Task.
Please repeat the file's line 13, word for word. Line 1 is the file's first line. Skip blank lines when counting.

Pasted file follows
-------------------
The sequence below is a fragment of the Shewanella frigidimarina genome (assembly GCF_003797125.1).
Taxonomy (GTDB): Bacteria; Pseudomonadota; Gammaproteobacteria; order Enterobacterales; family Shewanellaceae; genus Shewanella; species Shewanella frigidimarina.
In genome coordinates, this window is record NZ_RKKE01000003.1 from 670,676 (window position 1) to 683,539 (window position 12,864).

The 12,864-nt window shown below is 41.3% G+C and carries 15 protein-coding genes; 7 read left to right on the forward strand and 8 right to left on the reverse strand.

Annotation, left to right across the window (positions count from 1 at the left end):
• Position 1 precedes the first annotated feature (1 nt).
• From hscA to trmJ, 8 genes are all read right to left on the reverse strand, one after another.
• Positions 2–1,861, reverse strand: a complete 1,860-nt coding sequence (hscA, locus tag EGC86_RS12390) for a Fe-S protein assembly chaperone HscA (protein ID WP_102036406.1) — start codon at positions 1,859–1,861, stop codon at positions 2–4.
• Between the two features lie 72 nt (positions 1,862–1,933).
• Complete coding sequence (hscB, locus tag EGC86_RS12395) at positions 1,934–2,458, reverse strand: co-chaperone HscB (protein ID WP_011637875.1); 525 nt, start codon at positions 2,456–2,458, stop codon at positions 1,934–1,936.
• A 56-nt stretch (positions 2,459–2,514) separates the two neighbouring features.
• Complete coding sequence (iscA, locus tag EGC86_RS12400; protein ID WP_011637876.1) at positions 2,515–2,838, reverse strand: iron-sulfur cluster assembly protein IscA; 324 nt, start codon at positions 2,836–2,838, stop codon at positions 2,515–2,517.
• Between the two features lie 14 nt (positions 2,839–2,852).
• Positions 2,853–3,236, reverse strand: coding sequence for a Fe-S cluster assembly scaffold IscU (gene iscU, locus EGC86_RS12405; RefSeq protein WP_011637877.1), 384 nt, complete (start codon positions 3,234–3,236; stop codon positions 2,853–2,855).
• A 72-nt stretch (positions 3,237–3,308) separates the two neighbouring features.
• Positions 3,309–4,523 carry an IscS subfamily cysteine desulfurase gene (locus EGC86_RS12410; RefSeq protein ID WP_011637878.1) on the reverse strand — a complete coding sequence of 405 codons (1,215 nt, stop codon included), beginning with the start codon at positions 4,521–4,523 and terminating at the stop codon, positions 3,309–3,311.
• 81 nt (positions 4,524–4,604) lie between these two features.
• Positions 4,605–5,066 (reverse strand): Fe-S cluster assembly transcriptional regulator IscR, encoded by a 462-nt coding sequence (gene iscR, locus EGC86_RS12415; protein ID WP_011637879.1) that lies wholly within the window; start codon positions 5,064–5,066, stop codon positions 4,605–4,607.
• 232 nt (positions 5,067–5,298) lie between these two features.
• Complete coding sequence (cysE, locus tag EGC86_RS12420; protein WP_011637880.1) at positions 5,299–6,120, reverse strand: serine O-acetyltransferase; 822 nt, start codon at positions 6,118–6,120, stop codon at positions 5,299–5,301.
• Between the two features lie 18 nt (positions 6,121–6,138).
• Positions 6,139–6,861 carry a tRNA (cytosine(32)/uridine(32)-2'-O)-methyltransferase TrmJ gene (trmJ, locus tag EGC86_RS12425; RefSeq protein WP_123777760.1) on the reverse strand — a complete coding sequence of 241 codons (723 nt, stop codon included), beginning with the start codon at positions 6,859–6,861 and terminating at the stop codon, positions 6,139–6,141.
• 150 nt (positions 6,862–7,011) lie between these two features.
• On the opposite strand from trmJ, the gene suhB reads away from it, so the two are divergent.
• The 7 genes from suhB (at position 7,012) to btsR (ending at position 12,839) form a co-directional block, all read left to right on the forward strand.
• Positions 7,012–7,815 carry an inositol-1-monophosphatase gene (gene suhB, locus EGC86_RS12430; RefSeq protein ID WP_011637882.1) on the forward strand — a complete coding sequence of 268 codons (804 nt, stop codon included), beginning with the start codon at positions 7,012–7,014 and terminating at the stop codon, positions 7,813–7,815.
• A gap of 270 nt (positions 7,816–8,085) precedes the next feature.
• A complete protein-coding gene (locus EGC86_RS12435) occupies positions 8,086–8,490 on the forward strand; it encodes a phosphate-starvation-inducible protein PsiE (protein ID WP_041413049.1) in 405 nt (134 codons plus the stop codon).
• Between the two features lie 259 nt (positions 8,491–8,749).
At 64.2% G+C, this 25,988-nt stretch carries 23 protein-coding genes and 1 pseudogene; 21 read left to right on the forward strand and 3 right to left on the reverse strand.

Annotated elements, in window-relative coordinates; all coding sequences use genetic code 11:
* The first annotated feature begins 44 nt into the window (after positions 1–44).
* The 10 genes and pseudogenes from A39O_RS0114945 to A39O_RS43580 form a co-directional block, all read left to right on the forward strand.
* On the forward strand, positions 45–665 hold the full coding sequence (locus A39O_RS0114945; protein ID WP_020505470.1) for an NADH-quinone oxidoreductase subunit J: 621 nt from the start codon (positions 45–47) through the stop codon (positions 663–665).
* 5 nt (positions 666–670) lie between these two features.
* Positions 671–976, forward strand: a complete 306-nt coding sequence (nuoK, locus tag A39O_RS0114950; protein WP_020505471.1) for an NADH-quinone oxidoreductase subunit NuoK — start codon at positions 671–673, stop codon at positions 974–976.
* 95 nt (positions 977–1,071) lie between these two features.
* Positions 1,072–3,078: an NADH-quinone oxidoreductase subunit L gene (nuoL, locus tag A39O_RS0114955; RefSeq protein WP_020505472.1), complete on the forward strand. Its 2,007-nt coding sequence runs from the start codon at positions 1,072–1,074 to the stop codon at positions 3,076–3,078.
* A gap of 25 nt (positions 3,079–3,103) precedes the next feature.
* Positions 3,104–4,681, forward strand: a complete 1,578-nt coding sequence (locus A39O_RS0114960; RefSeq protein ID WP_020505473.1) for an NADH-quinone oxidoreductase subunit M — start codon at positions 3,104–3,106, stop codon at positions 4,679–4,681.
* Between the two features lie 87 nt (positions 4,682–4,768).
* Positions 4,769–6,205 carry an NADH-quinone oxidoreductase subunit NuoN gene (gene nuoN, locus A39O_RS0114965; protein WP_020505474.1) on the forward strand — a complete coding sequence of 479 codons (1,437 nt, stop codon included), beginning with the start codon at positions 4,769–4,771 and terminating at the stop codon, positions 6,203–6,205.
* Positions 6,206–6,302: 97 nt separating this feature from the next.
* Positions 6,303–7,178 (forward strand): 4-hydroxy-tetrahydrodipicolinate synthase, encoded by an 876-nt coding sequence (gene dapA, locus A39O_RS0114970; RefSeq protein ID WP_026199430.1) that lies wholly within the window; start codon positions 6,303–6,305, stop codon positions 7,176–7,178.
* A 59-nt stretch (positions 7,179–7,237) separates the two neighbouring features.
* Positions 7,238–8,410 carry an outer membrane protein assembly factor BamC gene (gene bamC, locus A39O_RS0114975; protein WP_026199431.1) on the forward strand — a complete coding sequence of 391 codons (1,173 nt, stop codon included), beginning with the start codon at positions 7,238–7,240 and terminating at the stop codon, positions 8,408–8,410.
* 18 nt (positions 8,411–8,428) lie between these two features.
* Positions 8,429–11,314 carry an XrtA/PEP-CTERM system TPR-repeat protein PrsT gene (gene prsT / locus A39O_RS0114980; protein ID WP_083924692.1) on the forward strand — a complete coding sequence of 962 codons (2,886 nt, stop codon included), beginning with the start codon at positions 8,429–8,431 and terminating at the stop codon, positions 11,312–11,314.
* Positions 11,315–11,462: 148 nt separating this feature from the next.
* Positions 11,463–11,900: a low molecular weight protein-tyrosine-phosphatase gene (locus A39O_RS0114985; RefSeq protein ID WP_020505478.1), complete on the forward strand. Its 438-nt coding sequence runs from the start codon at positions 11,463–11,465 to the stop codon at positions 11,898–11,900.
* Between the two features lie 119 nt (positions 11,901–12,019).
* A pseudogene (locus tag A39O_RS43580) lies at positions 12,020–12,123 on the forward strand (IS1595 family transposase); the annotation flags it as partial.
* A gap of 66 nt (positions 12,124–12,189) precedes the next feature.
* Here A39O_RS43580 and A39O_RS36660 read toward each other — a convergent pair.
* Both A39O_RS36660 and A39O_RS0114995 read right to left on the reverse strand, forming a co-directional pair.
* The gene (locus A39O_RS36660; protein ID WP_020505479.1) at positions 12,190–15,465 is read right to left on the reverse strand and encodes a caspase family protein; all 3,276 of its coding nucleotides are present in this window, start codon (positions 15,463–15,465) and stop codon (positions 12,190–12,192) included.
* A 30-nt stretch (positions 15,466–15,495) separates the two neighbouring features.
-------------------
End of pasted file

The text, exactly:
• Between the two features lie 14 nt (positions 2,839–2,852).